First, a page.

To achieve an optimal level of strength and skill as a football player, it is essential to combine these components with a sound and stable ‘core’.
What is core stability?
Core stability relates to the ability to tighten your trunk muscles and stabilise the body during dynamic movement. It is dependent on contraction of the muscles surrounding the abdomen, pelvis, lower back and the diaphragm. Think of core stability as establishing a central platform (trunk) around which your limbs can move dynamically and proficiently. Your spine plays an essential role in this and must be strong and stable to allow the transfer of force from muscle contractions to dynamic movements in sport.
In other words, if you have poor core stability, you will play with less control and your football skills and performance will be compromised.
Why is core stability important in football?
All powerful movements originate from the centre of the body, transferring forces outward, rather than relying on the limbs alone to produce force. When kicking a football for example, your trunk musculature must be strong enough to provide the stability required to generate a powerful action during this dynamic movement.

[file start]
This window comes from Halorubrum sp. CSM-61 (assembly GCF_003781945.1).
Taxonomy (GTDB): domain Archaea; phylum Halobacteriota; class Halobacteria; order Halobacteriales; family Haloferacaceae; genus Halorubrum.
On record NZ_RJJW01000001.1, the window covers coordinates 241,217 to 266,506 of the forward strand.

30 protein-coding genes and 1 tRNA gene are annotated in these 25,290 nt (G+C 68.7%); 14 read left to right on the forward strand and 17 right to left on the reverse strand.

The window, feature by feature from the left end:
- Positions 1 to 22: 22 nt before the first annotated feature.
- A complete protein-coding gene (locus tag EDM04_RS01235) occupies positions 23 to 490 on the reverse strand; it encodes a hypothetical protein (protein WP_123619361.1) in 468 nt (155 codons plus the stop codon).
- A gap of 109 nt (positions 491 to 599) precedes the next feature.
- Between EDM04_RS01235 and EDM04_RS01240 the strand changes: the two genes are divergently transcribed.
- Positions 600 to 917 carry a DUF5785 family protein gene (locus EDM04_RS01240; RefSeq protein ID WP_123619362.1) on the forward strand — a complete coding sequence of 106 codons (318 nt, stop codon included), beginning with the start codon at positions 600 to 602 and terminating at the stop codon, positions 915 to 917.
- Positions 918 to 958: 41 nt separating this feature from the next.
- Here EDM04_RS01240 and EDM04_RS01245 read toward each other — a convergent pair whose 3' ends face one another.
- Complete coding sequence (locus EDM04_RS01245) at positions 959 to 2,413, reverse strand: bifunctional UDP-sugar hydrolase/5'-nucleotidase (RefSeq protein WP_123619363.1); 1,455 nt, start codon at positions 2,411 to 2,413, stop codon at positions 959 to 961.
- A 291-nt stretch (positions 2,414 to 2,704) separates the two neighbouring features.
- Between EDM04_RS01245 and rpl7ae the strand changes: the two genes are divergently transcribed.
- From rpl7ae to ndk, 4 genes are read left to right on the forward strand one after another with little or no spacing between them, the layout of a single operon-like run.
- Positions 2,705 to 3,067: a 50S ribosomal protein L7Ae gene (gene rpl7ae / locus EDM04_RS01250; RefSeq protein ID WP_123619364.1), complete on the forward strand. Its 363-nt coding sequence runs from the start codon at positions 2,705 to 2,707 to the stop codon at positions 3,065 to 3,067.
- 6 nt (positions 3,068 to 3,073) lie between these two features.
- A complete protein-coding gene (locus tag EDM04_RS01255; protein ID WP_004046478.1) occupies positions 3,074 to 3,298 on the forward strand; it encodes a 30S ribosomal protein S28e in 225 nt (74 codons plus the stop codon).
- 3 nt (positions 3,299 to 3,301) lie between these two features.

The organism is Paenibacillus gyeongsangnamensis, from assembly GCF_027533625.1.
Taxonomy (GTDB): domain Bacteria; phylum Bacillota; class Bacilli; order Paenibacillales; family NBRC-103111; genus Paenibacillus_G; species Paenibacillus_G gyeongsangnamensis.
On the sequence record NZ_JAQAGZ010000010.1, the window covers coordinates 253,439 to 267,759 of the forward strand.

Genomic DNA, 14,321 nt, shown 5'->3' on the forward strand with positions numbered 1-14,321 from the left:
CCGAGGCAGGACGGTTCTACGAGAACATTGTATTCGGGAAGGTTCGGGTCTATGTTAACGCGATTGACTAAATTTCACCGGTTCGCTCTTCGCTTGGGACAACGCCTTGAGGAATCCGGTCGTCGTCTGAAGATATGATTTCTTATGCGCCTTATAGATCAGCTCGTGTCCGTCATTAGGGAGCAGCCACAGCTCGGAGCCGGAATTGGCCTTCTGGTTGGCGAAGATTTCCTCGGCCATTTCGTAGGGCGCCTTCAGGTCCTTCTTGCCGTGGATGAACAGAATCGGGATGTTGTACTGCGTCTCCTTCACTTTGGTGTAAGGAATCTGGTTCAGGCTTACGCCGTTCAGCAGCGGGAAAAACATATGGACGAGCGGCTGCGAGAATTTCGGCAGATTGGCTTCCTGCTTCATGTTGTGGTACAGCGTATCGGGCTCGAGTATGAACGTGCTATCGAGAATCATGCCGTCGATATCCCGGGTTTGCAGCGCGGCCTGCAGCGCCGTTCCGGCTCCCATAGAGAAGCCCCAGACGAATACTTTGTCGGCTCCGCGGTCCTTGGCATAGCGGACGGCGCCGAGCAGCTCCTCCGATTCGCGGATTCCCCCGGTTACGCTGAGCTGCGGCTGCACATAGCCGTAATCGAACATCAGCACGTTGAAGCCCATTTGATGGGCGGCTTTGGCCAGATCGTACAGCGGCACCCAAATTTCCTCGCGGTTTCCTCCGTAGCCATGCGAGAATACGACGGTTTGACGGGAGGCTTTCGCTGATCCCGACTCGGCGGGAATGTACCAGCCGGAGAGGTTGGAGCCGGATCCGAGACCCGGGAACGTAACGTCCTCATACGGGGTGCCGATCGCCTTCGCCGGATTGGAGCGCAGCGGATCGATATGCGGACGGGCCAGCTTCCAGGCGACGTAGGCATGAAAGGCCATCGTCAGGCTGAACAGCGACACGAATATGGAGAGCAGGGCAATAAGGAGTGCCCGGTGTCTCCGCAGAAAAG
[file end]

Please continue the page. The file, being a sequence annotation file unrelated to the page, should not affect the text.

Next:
The anatomy of your core
The key muscles that make up your core are your deep trunk muscles, namely Transversus Abdominis (TA), Multifidus (MF), paraspinal muscles, pelvic floor muscles and the diaphragm.
Research indicates that co-contraction of these deep trunk muscles are not only crucial to stabilising the spine, but must occur prior to any movements of the limbs. These deep muscles therefore anticipate the forces that may act on the lumbar spine, and contract to stabilise the area. The timing of this muscle recruitment is an essential component of core stability.
How to train to improve your core strength and efficiency for football
The deep trunk muscles must act as stabilisers for the duration of the football game, during training and throughout everyday activities. As they are endurance muscles involved in static contractions, they respond best to low intensity training over longer timeframes. Contraction of these muscles should produce a sensation of tightening, rather than a ‘burn’, aiming for an intensity of approximately 20 percent an holding the contraction for as long as you can maintain correct form.
Core strength training may involve clinical or mat Pilates and functional training. This training involves exercises specific to everyday activities and actions involving the use of the Swiss ball, cable machines and medicine balls in combination with free weights. Balance equipment such as the Bosu and wobble board may also be effective in developing good core strength.
So, if you want to maximise your gains on the ground and in the gym, invest time in your ‘core’.